Game of Thrones: HBO Original Series
|Director:||David Benioff, D.B. Weiss|
Summers span decades. Winters can last a lifetime. And the struggle for the Iron Throne has begun. It will stretch from the south, where heat breeds plots, lusts and intrigues; to the vast and savage eastern lands; and all the way to the frozen north, where an 800-foot wall of ice protects the kingdom from the dark forces that lie beyond. Kings and queens, knights and renegades, liars, lords, and honest men, all will play the Game of Thrones.
Game of Thrones, the first book in author George R.R. Martin’s sprawling fantasy saga A Song of Fire and Ice, serves as the basis for this brawny, lusty series about courtly intrigue and civil war in a sprawling fantasy kingdom. TV and fantasy veteran Sean Bean (The Lord of the Rings, Sharpe’s Rifles) leads the massive cast as the warrior-noble Eddard Stark, who reluctantly assumes the role as the Hand of the King after the mysterious death of his predecessor. The King, Robert Baratheon, has leadership of the lands of Westeros, a mythical country plagued by severe, decade-long shifts in weather. His rule is challenged by the exiled Prince Viserys Targaryen (Harry Lloyd), who trades his own sister (Emilia Clarke) for the allegiance of the Dothraki, a savage nomadic tribe led by Khal Drogo (Jason Momoa of the 2011 Conan the Barbarian). A shocking secret kept hidden by Queen Cersei Lannister (Lena Headey, 300) leads to an upset in the balance of power and, ultimately, a challenge to the House of Stark to bring control to the bloodshed that threatens to overtake Westeros.
Fantasy has been a tricky genre for television—the scope required to bring the sweep and imagination to life is usually better suited for the big screen. But Game of Thrones neatly sidesteps the issue by virtue of the quality of the production at every level. Though the series is steeped in fantastic elements, from direwolves to dragons, series creators David Benioff (who wrote Troy and The Kite Runner, among others) and author D.B. Weiss (Lucky Wander Boy) have rooted the drama in the emotional landscape of its characters, which brings the end result closer to Benioff’s humorous description of the show as “The Sopranos in Middle-Earth.” Intricate plotting and direction with an eye for realism by a host of HBO veterans, including Tim Van Patten, Alan Taylor, and Daniel Minahan, underscores that notion, as does its stellar cast, which includes Mark Addy as Headey’s husband, King Robert, Iain Glen as the faithful knight Ser Jorah Mormont, and Aiden Gillen (The Wire) as Petyr “Littlefinger” Baelish. However, the proceedings are handily won by Peter Dinklage’s Emmy-nominated turn as the cunning Tyrion, whose intellect is constantly disregarded due to his size. Of course, viewers can also tune in to simply enjoy the more visceral elements of Game of Thrones, which features quite a bit of medieval-style carnage, as well as an at-times unnecessary level of nudity, which feels like a network decision based on the amount of flesh on display in their other successful shows. Regardless, Game of Thrones is an entirely addictive experience for both fantasy and drama fans alike throughout its debut 10 episodes, all of which are featured on this multi-disc set. —Paul Gaita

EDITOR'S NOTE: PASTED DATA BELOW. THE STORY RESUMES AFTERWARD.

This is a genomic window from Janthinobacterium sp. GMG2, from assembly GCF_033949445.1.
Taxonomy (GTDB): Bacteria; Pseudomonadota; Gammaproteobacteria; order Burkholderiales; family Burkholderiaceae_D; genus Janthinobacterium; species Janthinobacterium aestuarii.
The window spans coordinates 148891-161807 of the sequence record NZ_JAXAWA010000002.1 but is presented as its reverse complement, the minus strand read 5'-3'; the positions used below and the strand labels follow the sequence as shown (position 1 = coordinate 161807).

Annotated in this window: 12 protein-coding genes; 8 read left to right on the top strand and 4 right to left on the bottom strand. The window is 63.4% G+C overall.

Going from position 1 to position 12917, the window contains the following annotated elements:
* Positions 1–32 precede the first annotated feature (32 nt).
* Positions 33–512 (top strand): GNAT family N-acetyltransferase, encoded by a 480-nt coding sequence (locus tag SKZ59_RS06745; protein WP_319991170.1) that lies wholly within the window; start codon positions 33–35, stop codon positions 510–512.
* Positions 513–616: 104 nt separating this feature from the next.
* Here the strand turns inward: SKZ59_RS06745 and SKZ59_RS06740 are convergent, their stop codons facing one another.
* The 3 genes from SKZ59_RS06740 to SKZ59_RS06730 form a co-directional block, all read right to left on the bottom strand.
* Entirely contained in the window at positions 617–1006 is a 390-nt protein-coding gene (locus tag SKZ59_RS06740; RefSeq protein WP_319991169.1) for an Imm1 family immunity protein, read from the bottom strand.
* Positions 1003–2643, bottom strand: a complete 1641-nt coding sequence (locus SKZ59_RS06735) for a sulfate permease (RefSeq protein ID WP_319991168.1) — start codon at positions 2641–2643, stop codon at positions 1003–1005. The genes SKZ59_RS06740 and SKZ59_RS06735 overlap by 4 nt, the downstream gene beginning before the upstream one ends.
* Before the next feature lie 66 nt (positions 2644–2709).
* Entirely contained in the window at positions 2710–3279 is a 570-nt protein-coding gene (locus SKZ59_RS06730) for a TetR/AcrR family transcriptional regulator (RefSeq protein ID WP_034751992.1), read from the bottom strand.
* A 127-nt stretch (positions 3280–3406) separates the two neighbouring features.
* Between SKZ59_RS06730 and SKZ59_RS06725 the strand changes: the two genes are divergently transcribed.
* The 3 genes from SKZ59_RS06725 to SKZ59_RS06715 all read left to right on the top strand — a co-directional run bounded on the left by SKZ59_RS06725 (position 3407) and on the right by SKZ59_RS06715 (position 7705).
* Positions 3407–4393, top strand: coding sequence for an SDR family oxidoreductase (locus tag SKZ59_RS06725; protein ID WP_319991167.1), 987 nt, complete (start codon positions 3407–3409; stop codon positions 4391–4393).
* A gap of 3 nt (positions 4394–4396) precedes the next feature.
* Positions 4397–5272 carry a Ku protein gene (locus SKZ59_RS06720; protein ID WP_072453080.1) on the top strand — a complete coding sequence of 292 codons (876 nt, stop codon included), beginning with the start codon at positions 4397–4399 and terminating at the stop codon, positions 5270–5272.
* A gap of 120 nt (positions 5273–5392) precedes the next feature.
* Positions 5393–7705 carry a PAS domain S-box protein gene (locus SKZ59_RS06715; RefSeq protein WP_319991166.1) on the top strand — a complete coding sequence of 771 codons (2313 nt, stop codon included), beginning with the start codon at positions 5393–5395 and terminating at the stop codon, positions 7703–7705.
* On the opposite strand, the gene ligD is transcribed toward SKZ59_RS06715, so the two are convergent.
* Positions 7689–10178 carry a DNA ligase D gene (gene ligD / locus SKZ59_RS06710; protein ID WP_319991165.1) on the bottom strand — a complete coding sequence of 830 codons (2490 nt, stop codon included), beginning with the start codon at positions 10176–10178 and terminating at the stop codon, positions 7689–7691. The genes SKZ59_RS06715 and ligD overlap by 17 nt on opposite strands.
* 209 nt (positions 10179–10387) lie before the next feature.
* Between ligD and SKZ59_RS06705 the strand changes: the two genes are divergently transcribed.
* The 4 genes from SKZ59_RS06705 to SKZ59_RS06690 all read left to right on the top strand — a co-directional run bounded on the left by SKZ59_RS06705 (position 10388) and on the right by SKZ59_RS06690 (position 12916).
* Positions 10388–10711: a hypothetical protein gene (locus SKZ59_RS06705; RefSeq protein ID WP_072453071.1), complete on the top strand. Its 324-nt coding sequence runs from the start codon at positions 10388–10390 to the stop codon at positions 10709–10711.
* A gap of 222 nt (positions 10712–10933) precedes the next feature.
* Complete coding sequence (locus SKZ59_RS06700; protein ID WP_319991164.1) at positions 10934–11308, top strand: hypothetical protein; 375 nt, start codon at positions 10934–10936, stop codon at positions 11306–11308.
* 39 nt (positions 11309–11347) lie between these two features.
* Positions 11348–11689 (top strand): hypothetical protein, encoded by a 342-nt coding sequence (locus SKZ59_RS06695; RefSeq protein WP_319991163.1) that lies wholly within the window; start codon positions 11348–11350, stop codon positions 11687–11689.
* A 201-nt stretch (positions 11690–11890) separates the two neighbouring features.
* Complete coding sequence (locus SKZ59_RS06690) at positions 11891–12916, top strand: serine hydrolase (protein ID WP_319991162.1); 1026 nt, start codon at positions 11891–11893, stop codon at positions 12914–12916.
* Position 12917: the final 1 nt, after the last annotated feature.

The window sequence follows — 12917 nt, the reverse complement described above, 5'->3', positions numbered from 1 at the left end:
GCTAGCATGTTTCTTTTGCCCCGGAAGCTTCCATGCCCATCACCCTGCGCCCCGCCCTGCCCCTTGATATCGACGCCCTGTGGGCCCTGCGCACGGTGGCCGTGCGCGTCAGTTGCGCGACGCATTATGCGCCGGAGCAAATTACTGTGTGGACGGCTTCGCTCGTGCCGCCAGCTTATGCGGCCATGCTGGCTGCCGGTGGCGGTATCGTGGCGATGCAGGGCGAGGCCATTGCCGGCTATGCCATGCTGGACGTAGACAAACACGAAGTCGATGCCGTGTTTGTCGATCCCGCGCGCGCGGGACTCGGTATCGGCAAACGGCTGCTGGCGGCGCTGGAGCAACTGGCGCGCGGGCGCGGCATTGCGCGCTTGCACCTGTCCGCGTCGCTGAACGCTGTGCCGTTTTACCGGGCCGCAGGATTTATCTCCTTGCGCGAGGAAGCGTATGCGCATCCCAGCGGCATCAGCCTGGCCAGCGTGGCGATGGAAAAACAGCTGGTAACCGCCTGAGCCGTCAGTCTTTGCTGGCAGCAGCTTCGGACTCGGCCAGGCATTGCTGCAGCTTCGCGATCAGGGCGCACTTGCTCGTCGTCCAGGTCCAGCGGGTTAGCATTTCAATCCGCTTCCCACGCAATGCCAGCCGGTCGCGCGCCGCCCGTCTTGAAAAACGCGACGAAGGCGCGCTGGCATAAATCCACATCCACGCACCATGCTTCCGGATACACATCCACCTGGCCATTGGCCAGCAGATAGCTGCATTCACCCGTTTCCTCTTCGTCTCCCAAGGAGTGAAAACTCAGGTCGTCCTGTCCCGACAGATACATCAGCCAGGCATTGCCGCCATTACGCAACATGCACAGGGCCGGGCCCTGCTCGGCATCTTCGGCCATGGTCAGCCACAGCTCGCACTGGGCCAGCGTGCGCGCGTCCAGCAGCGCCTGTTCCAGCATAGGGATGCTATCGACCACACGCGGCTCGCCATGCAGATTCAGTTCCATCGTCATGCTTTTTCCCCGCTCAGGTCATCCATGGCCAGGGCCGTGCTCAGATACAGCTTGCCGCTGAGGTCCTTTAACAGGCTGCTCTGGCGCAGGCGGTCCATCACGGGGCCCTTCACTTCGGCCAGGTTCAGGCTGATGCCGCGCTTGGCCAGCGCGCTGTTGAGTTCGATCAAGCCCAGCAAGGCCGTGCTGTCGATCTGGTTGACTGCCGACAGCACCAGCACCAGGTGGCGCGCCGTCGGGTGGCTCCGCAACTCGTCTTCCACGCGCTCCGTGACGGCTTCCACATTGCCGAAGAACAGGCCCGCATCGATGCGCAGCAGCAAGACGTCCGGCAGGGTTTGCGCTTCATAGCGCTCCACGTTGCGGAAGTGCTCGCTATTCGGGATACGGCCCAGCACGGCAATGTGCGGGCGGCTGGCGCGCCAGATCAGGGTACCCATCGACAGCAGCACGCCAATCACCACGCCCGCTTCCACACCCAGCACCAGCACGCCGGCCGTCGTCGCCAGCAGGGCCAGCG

It’s hard to think of any more satisfying way to bring the world of George R. R. Martin’s Game Of Thrones to visual life than has been managed with HBO’s acclaimed series. Within minutes of season one kicking off, you get the feel that you’re in safe hands, with a creepy opening that sets the scene for a series with real justification in calling itself epic. The creative team here clearly understand and respect the source material, and yet aren’t afraid to make changes to suit a television production.
Not that you’ll notice it’s a television production. Made with the scope and scale of a major movie, Game Of Thrones look and feels dramatic in scale. Its story certainly is. Centered around the battle for power in days of old, there’s conflict, despair, romance, lust, backstabbing and no shortage of ice, both real and metaphorical. It demands your concentration, but remains accessible. It’s also a strictly adults-only adventure.
As befitting a series of such magnitude, they’ve clearly gone to town on the Blu-ray set. As well as revealing plenty of detail as to the production itself, with making of material and episode guides, there are some brilliant, less obvious features. The Blu-ray exclusively features, for example, an excellent guide to the world of Westeros, who everyone is, the backstory, and the noble houses. You can comfortably lose hours in it.
There’s simply so much depth in the set. Even the commentaries, often quite bland affairs, offer real insight and interest. That it’s wrapped up with a brilliant 1080p transfer, and speaker-shaking audio, is fitting. An excellent, ambitious piece of television, in a Blu-ray set that befits it perfectly.—Jon Foster
George R.R. Martin rewards readers with a vividly real world, well-drawn characters, complex but coherent plotting, and beautifully constructed prose.
Martin’s Seven Kingdoms resemble England during the Wars of the Roses, with the Stark and Lannister families standing in for the Yorks and Lancasters. The story of these two families and their struggle to control the Iron Throne dominates the foreground; in the background is a huge, ancient wall marking the northern border, beyond which barbarians, ice vampires, and direwolves menace the south as years-long winter advances. Abroad, a dragon princess lives among horse nomads and dreams of fiery reconquest.